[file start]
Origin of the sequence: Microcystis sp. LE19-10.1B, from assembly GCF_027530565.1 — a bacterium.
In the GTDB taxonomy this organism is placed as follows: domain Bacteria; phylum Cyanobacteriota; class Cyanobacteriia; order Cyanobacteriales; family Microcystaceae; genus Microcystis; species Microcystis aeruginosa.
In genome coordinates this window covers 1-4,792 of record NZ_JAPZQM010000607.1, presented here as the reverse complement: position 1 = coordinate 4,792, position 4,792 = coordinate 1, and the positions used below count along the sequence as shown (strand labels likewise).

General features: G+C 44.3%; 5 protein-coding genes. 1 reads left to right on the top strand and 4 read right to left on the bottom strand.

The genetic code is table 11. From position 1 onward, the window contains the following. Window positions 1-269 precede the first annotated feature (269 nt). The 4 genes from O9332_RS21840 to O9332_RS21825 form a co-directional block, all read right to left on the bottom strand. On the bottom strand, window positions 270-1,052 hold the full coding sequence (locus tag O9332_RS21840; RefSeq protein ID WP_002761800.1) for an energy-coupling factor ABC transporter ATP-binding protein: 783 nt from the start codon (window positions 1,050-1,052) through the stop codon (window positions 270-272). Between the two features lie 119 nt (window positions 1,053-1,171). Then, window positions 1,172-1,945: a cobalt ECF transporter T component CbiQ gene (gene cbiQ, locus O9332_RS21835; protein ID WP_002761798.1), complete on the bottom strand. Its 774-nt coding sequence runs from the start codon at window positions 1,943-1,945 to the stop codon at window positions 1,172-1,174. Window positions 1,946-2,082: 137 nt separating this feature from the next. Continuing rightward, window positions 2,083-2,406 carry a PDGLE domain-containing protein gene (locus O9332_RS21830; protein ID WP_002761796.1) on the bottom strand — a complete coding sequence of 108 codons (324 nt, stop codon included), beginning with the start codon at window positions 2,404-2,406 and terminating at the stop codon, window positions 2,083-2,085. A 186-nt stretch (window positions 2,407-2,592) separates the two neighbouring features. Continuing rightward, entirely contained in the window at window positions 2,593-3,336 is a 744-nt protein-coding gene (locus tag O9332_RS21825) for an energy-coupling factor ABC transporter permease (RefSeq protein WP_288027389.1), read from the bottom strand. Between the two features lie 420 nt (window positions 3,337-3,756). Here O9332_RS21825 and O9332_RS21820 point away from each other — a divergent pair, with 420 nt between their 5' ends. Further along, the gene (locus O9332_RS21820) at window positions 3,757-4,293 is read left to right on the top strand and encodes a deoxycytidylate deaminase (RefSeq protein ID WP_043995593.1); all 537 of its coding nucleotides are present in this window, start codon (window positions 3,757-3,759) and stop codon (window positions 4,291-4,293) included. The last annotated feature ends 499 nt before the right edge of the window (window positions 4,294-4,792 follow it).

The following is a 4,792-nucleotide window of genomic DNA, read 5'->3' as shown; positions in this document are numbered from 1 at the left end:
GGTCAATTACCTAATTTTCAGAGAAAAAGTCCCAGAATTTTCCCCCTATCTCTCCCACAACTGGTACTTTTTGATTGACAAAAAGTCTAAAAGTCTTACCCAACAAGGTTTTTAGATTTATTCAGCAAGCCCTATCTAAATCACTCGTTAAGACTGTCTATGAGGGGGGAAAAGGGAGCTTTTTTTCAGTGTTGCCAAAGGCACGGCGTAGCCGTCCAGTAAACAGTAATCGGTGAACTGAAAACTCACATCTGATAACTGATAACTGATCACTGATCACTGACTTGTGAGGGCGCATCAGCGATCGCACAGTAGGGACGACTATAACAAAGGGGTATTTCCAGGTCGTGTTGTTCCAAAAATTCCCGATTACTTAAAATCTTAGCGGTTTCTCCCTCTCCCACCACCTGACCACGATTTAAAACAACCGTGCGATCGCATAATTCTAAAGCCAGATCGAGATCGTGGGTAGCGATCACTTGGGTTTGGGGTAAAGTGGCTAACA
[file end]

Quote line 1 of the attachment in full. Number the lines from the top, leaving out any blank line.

Origin of the sequence: Microcystis sp. LE19-10.1B, from assembly GCF_027530565.1 — a bacterium.